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Supermarket rage, furlough frustration and legalised cannabis: what Scots think should be done about Covid-19

The lack of observance of social distancing in shops has annoyed some people.
The lack of observance of social distancing in shops has annoyed some people.

Perhaps it was brave of ministers to open up debate on how to deal with Covid-19 to the public at large.

So far 70,000 people have downloaded a Scottish Government-sponsored “dialogue platform” for people to share their views about coming to terms with the virus.

Within a few hours of the online document being set up more than 1,000 ideas had been posted, which ranged from sound common sense to some that could be charitably described as somewhat unorthodox.

The 3,673 registered users contributed a further 5,227 comments as a vibrant, if sometimes left-field discussion, was undertaken.

A serious discourse about ending the lockdown was combined with some more bizarre offerings such as banning  the “filthy habit” of spitting to prevent disease transmission. One contributor, who admitted to “thinking outside the box”, suggested legalising cannabis would be an “incredibly beneficial economic stimulus as we approach a deep recession”.

Given Scotland is the home of golf perhaps it was unsurprising to see a clamour of calls for courses to be reopened. The ease with which the game can be played while observing social distancing was a point well made. There were those who argued that a round of golf was beneficial to mental health, although there will be others who will wonder how a sliced drive or missed putt can help peace of mind.

Golfers are desperate to see the return of the game they love.

Evidence of the Scottish passion for horticulture also emerged with impassioned pleas for garden centres to reopen.

As contributor MandyB put it: “Gardening has become so popular over the years – down to all the hard work and investment garden centre owners have put into their businesses over the years. Gardening hasn’t stopped during the lockdown and it is unfortunately B&Q and supermarkets who are reaping the benefits of garden centres’ hard work because the industry itself has been closed down by the government. This will have a catastrophic effect on the horticultural industry long term.”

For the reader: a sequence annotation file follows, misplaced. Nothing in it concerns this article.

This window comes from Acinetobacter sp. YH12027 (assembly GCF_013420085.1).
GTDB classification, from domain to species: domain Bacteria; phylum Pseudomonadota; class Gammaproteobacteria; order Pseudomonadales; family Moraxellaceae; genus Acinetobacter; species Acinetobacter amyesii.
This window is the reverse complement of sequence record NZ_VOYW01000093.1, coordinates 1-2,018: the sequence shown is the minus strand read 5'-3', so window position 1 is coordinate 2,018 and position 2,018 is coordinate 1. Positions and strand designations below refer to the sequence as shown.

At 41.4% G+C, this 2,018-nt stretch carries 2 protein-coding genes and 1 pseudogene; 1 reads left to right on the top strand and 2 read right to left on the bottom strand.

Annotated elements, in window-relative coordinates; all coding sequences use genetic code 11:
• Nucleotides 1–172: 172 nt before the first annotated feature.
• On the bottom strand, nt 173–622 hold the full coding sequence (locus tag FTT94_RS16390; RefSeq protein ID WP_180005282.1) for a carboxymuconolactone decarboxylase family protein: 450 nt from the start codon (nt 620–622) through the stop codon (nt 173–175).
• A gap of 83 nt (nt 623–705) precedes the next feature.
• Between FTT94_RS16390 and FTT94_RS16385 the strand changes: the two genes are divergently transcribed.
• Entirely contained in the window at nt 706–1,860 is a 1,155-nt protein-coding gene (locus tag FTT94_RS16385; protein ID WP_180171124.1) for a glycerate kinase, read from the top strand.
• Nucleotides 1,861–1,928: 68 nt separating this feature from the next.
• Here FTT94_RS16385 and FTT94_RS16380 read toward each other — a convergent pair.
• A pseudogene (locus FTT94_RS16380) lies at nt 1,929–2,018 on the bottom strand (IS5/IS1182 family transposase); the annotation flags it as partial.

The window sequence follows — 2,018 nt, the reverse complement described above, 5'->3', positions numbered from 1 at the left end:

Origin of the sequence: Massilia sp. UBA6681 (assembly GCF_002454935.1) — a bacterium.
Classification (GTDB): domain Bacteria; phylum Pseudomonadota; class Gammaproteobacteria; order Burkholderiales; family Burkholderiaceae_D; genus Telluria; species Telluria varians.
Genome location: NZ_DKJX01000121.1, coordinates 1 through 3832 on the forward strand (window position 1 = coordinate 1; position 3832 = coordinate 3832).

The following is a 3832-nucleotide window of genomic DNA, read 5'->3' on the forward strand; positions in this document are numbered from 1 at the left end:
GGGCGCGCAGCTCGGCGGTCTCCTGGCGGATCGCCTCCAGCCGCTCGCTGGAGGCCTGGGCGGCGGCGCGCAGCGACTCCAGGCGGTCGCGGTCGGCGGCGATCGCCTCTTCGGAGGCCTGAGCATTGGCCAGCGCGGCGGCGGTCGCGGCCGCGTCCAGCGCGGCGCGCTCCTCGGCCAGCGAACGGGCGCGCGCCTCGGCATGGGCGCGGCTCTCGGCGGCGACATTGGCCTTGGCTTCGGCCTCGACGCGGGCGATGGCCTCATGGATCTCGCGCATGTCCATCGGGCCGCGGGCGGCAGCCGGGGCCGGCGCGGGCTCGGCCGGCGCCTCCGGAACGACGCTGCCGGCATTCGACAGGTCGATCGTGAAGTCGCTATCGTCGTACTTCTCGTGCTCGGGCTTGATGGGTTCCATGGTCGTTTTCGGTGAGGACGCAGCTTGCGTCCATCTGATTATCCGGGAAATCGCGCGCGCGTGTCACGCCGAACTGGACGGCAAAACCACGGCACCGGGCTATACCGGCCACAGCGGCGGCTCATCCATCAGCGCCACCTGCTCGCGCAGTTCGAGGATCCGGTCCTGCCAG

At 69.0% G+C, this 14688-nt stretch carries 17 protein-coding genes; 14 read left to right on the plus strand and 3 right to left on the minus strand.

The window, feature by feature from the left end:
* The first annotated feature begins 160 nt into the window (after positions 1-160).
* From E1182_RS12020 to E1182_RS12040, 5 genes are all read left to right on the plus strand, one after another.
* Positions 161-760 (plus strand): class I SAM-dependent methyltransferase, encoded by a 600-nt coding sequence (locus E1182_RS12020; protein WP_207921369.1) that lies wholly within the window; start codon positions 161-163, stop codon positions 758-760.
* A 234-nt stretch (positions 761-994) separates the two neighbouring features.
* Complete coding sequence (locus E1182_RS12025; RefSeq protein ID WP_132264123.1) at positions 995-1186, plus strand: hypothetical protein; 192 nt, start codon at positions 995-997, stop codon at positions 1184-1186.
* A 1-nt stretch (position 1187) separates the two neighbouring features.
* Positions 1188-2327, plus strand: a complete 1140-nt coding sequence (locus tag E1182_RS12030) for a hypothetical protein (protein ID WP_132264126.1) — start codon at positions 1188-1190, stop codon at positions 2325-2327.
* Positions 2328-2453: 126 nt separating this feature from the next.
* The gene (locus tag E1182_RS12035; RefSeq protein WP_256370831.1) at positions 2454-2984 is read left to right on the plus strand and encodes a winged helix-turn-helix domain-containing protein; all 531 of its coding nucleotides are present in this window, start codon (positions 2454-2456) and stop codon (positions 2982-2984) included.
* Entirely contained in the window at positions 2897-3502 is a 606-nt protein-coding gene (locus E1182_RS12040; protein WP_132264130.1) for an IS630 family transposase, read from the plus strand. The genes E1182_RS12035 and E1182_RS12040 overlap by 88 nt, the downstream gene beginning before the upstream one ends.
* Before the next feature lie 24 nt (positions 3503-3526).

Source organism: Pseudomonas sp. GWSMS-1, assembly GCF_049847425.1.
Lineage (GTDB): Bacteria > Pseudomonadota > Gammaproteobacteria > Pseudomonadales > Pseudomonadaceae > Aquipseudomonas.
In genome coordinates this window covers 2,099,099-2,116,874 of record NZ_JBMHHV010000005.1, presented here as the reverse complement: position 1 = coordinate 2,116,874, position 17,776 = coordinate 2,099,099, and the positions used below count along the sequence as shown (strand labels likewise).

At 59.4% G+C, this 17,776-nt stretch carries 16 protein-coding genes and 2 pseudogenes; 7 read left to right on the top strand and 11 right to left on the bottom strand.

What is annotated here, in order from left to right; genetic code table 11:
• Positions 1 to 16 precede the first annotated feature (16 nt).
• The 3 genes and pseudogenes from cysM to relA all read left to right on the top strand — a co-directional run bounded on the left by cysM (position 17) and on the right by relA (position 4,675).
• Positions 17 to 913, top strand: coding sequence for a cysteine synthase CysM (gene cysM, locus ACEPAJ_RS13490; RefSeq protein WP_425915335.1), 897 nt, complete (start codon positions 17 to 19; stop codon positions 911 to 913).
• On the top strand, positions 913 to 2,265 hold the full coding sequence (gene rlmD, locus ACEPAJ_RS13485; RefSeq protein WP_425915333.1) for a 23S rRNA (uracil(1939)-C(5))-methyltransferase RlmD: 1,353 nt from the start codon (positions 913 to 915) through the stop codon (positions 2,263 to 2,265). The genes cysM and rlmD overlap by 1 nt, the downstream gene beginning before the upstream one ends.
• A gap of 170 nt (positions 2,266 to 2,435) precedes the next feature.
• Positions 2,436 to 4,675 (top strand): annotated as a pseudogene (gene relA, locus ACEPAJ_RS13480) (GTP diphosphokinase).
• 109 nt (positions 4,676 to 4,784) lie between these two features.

Many took to the document to vent their spleen at the frustrations at life in lockdown. For example, one key worker described missing his girlfriend while observing those on furlough boozing in their gardens.

“I am supposed to be a key worker and have waited six weeks to see my girlfriend while your dreadful government is allowing drug addicts and alcoholics around the streets and others get 80 percent wages to sit about garndens (sic) drinking everyday without anything done and yet it is me that is breaking a law to visit my own girlfriend,” the poster wrote.

Meanwhile, the perils of a trip to the supermarket were enough to persuade another contributor that lockdown must be extended.

“As far as I can see many people are not adhering to the social distancing guidance,” the contributor said. “I see several people just walk right past each other and supermarkets are often chaos with rules not enforced within supermarkets, you queue outside and then it is basically a free for all inside. I’m sorry to say that people are already relaxing their poor adherence to this as if they don’t understand the severity. We need a longer period of the measures that we currently have in place.”

A more extreme suggestion as far as the lockdown was concerned saw another person suggesting the measures should remain in place for up to three years with the first minister footing the bill.

“I feel that we need a tougher lockdown for approximately two to three years to stop the spread who cares about the effects of our economy we can rebuild it human life is more important the economy is bricks and water I believe Nicola sturgeon could pay us all to stay at home with no schools or jobs only keep essential jobs going we need to save lives the human race,” was how it was put.

Unsurprisingly, others disagreed. With many calling for a relaxation of restrictions so they could see families, friends and partners.

As one contributor said: “Many have been asked to live without the support of a long term partner and the impact has been massive on mental health. For fairness and because it’s low risk, this should be allowed for couples ASAP.”

Members of the public have until May 11 to make their submissions to the Scottish Government document, which is part of its “Coronavirus (Covid-19): framework for decision making” exercise.

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